In 1954, Alton found himself at RKO, working with director Allan Dwan on a series of medium-budget films produced by Benedict Bogeaus. These pictures gave Dwan a level of authority (or maybe he simply took charge of things) he hadn’t enjoyed since the silent days. However it came about, he really made the most of it.
Allan Dwan: “John Alton was a fine cameraman and we hit it off well. He was good for us because he’s wonderful with lights — very economical.”
From 1954 to 1956, Dwan and Alton made seven pictures together, all produced by Bogeaus for RKO.
Dwan: “Never over around $800-850,000. About three weeks shooting each — 15 days. That was the design. They were token pictures to keep the studio alive — Hughes wasn’t interested in a big splurge. And none of our pictures warranted a big budget — they all went out and got their money back plus a profit.”
The next to last of these “token pictures,” and the third Western of the bunch, was Tennessee’s Partner (1955) — in Superscope with prints by Technicolor. (Dwan would later list it as his favorite of the films he made for Bogeaus and RKO.)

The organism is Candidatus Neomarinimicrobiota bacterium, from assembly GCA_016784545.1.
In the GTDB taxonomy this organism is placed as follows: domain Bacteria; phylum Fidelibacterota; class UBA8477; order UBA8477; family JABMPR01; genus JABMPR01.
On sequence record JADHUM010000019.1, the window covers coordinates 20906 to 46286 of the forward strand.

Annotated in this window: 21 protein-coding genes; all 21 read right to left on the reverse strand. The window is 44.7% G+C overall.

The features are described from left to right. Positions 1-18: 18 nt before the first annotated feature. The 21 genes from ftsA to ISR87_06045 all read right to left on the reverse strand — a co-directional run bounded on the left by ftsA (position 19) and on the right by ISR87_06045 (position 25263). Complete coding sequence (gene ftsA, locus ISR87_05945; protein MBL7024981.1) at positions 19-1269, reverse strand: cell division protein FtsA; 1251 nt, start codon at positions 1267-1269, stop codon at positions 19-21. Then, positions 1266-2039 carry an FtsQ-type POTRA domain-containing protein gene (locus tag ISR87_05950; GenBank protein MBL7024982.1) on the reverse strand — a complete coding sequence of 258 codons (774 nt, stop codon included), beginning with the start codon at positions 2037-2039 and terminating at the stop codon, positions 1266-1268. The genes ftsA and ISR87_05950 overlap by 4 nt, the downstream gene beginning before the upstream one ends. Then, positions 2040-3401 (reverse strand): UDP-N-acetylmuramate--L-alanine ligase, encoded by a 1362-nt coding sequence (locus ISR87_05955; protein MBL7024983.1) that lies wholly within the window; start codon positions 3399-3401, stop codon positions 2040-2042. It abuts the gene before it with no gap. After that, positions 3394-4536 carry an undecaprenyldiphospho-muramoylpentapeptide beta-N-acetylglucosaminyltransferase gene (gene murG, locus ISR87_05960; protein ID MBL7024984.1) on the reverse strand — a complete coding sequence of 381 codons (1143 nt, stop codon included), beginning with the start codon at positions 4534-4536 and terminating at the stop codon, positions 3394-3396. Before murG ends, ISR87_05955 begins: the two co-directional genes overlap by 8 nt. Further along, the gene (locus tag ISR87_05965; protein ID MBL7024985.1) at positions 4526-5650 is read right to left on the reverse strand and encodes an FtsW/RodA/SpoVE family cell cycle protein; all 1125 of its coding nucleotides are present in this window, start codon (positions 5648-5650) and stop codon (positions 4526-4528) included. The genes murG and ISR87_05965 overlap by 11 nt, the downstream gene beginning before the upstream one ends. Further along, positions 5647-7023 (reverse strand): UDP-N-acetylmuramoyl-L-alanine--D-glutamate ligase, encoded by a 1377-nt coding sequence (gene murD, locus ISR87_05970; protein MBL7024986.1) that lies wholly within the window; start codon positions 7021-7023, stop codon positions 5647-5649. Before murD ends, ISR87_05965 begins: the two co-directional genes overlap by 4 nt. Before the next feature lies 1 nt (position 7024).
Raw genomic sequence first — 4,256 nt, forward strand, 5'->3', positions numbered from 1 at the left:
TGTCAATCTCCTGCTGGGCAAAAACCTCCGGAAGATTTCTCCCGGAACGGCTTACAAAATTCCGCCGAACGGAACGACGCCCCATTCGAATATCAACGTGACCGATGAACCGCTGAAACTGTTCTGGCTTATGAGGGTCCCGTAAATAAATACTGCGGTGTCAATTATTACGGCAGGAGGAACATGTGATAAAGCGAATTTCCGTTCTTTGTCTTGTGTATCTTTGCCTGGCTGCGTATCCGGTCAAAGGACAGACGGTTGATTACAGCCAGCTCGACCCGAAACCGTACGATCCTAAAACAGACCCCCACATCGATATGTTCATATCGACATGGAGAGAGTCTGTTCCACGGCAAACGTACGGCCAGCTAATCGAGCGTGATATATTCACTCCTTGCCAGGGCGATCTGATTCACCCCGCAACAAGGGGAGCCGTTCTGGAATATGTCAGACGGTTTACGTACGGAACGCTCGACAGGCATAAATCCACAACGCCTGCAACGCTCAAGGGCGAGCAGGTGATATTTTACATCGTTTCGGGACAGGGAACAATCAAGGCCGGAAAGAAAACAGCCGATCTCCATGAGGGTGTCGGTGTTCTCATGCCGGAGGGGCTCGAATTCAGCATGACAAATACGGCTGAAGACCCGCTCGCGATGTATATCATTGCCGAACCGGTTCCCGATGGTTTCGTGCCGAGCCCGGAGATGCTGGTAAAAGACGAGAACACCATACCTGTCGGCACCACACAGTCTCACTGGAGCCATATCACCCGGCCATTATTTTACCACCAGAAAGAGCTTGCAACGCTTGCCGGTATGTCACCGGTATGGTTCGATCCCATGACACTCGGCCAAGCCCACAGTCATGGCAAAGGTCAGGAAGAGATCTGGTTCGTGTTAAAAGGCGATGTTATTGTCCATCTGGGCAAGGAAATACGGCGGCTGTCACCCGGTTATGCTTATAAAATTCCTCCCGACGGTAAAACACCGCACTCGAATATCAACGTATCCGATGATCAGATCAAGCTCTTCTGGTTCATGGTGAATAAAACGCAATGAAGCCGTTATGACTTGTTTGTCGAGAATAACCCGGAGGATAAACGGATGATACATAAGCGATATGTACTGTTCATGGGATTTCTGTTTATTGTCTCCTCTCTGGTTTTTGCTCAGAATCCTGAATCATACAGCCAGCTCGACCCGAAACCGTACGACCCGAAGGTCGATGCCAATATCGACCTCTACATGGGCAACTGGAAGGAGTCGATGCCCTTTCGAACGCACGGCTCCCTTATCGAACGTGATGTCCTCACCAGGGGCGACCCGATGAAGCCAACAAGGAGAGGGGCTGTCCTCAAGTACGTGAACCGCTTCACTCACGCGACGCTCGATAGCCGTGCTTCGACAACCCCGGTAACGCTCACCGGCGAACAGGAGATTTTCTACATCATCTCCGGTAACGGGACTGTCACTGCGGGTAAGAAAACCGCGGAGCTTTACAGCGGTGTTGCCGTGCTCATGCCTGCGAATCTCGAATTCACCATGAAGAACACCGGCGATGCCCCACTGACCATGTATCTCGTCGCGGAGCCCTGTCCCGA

John Payne is Tennessee, a gambler who’s set up shop in Rhonda Fleming’s saloon — the Marriage Market in Sandy Bar. Ronald Reagan is Cowpoke, who saves Tennessee’s life. Tennessee later proves that Cowpoke’s fiancé, Colleen Gray, is a gold-digger (named, appropriately, Goldie). Speaking of gold, there’s a subplot involving Grubstake McNiven (Chubby Johnson) striking it rich.
Dwan: “…this was a good, honest story, and I liked Bret Harte… I believe the original story was more tragic than ours, but it was very definitely more downbeat. And it was a short story, so we had to stretch it out some way or other.”